This problem demands a sound knowledge of place value. It is essential for students to understand the grouping and place value basis of our number system. They must be able to:
- Understand that the same digit is used to represent different amounts
- Interpret the value of each digit according to its position
- Express amounts by using digits
Here’s a subtraction problem. The numbers a and b stand for digits. If the two subtraction sums give the same answer, what digits do a and b stand for?
- Introduce the problem as a puzzle. Ensure that the students understand that the answer to both problems is the same. You may ask a student to guess a number for a and then substitute it in the problems as an example.
- Give the students time to work on the problem individually before sharing their work with a partner. Encourage the students to discuss the reasons for their guesses. When the students are working on extensions prompt them to look for patterns.
- As the answer may be "guessed" by some students quickly ask them to write their answer and method. If they have guessed the answer encourage them to find alternative solutions.
Extension to the problem
This problem can be adjusted in many ways.
Change the number 5. Replace it in all the subtraction sums by 2 or 8 or ? What happens to a and b? Is there a pattern?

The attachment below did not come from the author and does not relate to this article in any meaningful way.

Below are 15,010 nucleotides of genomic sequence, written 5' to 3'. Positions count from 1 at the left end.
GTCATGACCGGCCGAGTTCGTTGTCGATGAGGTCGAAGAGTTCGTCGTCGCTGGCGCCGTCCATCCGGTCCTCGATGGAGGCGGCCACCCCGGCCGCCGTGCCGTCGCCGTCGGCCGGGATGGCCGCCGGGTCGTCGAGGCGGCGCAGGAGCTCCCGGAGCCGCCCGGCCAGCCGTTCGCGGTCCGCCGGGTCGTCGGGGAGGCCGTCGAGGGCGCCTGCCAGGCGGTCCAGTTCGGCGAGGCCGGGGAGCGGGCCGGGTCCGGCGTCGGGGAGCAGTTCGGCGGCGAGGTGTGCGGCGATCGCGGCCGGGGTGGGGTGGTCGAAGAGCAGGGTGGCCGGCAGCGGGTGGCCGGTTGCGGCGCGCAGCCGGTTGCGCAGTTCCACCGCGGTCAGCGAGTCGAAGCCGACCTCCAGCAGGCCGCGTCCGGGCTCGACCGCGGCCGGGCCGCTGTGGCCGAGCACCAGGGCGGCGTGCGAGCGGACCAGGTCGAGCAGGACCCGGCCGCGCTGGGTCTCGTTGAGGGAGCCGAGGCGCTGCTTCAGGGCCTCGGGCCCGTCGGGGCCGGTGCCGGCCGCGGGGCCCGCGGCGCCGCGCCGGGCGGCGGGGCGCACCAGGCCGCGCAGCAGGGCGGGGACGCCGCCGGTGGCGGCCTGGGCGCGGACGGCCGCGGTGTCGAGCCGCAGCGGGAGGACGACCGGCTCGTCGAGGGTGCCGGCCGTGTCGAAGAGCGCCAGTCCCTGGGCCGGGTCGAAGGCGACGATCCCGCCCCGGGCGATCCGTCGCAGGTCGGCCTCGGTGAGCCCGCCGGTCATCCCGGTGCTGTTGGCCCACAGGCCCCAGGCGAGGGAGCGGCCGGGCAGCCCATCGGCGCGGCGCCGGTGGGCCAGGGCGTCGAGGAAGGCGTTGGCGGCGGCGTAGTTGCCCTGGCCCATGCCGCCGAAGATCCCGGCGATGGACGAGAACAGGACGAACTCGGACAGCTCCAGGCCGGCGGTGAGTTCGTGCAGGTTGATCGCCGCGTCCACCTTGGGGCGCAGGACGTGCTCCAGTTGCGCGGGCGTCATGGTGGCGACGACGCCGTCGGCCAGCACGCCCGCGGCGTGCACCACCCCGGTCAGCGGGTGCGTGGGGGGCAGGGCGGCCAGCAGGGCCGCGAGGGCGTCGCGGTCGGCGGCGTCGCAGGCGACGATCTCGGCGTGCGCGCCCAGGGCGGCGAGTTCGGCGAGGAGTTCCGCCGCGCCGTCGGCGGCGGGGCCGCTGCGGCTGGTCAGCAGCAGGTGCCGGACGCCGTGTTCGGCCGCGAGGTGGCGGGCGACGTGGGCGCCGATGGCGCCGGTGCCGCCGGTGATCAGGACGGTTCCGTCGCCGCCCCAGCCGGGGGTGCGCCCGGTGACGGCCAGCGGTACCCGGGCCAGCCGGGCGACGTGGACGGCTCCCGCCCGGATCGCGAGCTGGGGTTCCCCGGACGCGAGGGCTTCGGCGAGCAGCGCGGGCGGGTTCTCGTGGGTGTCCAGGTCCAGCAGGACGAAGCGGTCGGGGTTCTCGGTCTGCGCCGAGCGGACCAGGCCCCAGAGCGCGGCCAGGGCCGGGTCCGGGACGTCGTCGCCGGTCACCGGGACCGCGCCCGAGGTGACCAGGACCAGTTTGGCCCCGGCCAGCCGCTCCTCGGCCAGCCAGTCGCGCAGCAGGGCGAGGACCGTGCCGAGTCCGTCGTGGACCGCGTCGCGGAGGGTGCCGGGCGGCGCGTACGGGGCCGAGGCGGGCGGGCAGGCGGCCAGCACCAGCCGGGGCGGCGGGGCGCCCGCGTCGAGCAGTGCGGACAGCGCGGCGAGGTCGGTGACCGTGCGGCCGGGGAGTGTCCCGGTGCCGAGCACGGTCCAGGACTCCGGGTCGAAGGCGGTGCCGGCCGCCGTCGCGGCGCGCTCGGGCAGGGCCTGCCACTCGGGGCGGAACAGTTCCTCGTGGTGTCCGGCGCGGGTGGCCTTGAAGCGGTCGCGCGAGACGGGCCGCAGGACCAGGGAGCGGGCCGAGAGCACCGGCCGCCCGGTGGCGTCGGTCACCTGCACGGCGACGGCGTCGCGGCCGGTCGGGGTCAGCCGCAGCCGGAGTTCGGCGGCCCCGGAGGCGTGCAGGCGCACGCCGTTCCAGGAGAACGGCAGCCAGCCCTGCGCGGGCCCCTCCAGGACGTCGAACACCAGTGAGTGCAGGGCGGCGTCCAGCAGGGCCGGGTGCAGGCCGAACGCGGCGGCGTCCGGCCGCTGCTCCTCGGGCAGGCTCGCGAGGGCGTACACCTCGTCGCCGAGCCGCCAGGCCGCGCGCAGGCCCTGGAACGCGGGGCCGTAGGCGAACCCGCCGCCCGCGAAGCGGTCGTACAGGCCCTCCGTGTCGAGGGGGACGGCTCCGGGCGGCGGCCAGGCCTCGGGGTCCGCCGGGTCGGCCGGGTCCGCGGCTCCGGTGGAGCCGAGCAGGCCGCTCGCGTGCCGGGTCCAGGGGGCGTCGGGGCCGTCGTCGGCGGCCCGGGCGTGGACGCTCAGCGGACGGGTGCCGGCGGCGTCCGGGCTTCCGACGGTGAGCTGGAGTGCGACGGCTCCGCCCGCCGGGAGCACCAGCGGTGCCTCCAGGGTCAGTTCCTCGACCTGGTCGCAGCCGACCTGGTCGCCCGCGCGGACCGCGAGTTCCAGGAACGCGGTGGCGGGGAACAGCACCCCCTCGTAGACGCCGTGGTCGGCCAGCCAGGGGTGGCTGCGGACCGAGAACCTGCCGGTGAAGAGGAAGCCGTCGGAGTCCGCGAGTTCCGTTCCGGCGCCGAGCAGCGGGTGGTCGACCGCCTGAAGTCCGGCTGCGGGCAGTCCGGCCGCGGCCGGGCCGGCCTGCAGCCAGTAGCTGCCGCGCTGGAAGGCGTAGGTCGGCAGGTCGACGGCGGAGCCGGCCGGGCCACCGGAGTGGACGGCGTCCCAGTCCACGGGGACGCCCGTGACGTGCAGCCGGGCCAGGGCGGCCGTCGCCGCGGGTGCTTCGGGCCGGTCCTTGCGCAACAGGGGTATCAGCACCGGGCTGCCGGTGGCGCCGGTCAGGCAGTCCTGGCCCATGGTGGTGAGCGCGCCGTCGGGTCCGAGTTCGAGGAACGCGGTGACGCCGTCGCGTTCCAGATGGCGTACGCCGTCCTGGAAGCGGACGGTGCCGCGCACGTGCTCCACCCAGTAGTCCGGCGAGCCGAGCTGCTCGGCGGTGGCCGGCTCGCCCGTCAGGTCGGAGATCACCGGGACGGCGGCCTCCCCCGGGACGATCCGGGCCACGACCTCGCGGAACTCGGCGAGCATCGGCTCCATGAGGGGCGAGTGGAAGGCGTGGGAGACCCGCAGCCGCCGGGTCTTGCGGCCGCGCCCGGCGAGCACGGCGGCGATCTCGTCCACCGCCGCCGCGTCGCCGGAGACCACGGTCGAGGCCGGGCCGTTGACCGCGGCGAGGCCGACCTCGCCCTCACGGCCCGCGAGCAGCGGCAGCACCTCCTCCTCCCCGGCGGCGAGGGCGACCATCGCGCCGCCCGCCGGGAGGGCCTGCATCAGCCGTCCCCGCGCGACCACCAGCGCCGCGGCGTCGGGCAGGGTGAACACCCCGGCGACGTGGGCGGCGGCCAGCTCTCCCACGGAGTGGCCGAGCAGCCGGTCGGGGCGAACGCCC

Pose these problems:
Several strategies can be used to solve this problem, including guess and check. One way is to just observe that in the left subtraction, there must be 5 ones. In the right subtraction there are b ones. Therefore, b has to be 5 because the two answers are the same.
Consider the tens. Since b = 5, the number that is to be found in the units column of the answer of the left subtraction is 4. In the right subtraction we see that
a = 4. Just check that there is nothing wrong with a = 4 and b = 5.
Changing 5 to 2 will give a = 1 and b = 8; changing 5 to 8 will give a = 7 and b = 2. Perhaps you see that pattern: (5 x 9 = 45; 2 x 9 = 18; …)
Solution to the Extension:
5000 problem is very interesting. It doesn’t work! There are no values of a, b, c that will make the two subtractions equal. Posing your students a problem that doesn't work is a worthwhile and legitimate challenge.
The surprising thing is that the 50000 problem works again! And the pattern here looks a lot like the 500 problem!
This problem might make a good investigation. There’s a lot in it and students find it fun to do.